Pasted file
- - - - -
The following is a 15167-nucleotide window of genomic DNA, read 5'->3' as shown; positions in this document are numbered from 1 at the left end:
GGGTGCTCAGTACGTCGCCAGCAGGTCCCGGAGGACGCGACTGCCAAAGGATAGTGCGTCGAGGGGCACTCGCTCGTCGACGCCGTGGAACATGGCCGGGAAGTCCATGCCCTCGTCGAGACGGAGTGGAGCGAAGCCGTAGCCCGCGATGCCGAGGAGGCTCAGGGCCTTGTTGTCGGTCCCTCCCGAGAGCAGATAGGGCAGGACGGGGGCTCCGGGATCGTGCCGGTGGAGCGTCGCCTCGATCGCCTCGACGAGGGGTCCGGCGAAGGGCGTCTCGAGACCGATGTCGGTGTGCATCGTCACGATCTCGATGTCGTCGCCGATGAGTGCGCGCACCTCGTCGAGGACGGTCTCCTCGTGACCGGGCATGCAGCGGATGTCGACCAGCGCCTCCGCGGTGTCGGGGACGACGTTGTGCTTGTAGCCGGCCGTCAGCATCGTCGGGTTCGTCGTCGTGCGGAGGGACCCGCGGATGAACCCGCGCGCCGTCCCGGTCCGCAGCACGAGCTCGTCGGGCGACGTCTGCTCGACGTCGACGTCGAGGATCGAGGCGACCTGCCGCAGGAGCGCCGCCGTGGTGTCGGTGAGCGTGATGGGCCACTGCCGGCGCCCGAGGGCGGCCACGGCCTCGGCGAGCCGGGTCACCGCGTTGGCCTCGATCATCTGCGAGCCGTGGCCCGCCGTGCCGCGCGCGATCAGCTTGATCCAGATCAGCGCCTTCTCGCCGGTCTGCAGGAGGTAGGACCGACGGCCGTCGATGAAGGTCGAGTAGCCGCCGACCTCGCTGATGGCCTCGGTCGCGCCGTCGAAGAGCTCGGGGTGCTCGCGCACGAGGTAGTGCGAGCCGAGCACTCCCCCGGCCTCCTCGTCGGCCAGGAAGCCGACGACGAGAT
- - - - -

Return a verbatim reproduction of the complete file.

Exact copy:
The following is a 15167-nucleotide window of genomic DNA, read 5'->3' as shown; positions in this document are numbered from 1 at the left end:
GGGTGCTCAGTACGTCGCCAGCAGGTCCCGGAGGACGCGACTGCCAAAGGATAGTGCGTCGAGGGGCACTCGCTCGTCGACGCCGTGGAACATGGCCGGGAAGTCCATGCCCTCGTCGAGACGGAGTGGAGCGAAGCCGTAGCCCGCGATGCCGAGGAGGCTCAGGGCCTTGTTGTCGGTCCCTCCCGAGAGCAGATAGGGCAGGACGGGGGCTCCGGGATCGTGCCGGTGGAGCGTCGCCTCGATCGCCTCGACGAGGGGTCCGGCGAAGGGCGTCTCGAGACCGATGTCGGTGTGCATCGTCACGATCTCGATGTCGTCGCCGATGAGTGCGCGCACCTCGTCGAGGACGGTCTCCTCGTGACCGGGCATGCAGCGGATGTCGACCAGCGCCTCCGCGGTGTCGGGGACGACGTTGTGCTTGTAGCCGGCCGTCAGCATCGTCGGGTTCGTCGTCGTGCGGAGGGACCCGCGGATGAACCCGCGCGCCGTCCCGGTCCGCAGCACGAGCTCGTCGGGCGACGTCTGCTCGACGTCGACGTCGAGGATCGAGGCGACCTGCCGCAGGAGCGCCGCCGTGGTGTCGGTGAGCGTGATGGGCCACTGCCGGCGCCCGAGGGCGGCCACGGCCTCGGCGAGCCGGGTCACCGCGTTGGCCTCGATCATCTGCGAGCCGTGGCCCGCCGTGCCGCGCGCGATCAGCTTGATCCAGATCAGCGCCTTCTCGCCGGTCTGCAGGAGGTAGGACCGACGGCCGTCGATGAAGGTCGAGTAGCCGCCGACCTCGCTGATGGCCTCGGTCGCGCCGTCGAAGAGCTCGGGGTGCTCGCGCACGAGGTAGTGCGAGCCGAGCACTCCCCCGGCCTCCTCGTCGGCCAGGAAGCCGACGACGAGAT